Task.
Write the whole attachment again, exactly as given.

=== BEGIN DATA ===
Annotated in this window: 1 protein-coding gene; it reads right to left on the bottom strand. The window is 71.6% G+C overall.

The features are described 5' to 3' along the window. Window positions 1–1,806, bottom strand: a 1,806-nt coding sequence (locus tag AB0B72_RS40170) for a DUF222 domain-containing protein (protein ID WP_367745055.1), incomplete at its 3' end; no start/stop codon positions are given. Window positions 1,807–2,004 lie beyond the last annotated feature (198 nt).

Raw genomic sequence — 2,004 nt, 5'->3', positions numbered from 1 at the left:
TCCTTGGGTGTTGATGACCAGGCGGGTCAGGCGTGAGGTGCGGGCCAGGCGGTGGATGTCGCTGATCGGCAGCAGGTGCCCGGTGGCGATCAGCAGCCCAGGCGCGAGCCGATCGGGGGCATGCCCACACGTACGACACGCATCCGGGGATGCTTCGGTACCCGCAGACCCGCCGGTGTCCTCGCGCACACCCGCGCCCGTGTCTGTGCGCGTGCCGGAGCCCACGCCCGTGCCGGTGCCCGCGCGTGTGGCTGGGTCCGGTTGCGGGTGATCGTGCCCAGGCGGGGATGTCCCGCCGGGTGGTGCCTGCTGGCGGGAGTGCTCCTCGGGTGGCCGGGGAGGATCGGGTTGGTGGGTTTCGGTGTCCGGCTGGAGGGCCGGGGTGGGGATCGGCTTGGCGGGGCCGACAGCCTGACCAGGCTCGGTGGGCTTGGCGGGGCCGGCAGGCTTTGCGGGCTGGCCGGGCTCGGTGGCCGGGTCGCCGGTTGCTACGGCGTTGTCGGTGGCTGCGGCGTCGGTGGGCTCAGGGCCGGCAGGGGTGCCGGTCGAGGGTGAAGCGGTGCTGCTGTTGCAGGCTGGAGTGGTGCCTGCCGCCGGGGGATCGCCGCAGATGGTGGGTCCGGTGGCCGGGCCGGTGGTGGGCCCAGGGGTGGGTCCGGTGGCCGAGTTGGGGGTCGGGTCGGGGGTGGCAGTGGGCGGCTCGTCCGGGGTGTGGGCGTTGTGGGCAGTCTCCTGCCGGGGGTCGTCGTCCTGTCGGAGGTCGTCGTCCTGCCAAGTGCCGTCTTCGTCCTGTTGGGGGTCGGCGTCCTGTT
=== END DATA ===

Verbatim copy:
Annotated in this window: 1 protein-coding gene; it reads right to left on the bottom strand. The window is 71.6% G+C overall.

The features are described 5' to 3' along the window. Window positions 1–1,806, bottom strand: a 1,806-nt coding sequence (locus tag AB0B72_RS40170) for a DUF222 domain-containing protein (protein ID WP_367745055.1), incomplete at its 3' end; no start/stop codon positions are given. Window positions 1,807–2,004 lie beyond the last annotated feature (198 nt).

Raw genomic sequence — 2,004 nt, 5'->3', positions numbered from 1 at the left:
TCCTTGGGTGTTGATGACCAGGCGGGTCAGGCGTGAGGTGCGGGCCAGGCGGTGGATGTCGCTGATCGGCAGCAGGTGCCCGGTGGCGATCAGCAGCCCAGGCGCGAGCCGATCGGGGGCATGCCCACACGTACGACACGCATCCGGGGATGCTTCGGTACCCGCAGACCCGCCGGTGTCCTCGCGCACACCCGCGCCCGTGTCTGTGCGCGTGCCGGAGCCCACGCCCGTGCCGGTGCCCGCGCGTGTGGCTGGGTCCGGTTGCGGGTGATCGTGCCCAGGCGGGGATGTCCCGCCGGGTGGTGCCTGCTGGCGGGAGTGCTCCTCGGGTGGCCGGGGAGGATCGGGTTGGTGGGTTTCGGTGTCCGGCTGGAGGGCCGGGGTGGGGATCGGCTTGGCGGGGCCGACAGCCTGACCAGGCTCGGTGGGCTTGGCGGGGCCGGCAGGCTTTGCGGGCTGGCCGGGCTCGGTGGCCGGGTCGCCGGTTGCTACGGCGTTGTCGGTGGCTGCGGCGTCGGTGGGCTCAGGGCCGGCAGGGGTGCCGGTCGAGGGTGAAGCGGTGCTGCTGTTGCAGGCTGGAGTGGTGCCTGCCGCCGGGGGATCGCCGCAGATGGTGGGTCCGGTGGCCGGGCCGGTGGTGGGCCCAGGGGTGGGTCCGGTGGCCGAGTTGGGGGTCGGGTCGGGGGTGGCAGTGGGCGGCTCGTCCGGGGTGTGGGCGTTGTGGGCAGTCTCCTGCCGGGGGTCGTCGTCCTGTCGGAGGTCGTCGTCCTGCCAAGTGCCGTCTTCGTCCTGTTGGGGGTCGGCGTCCTGTT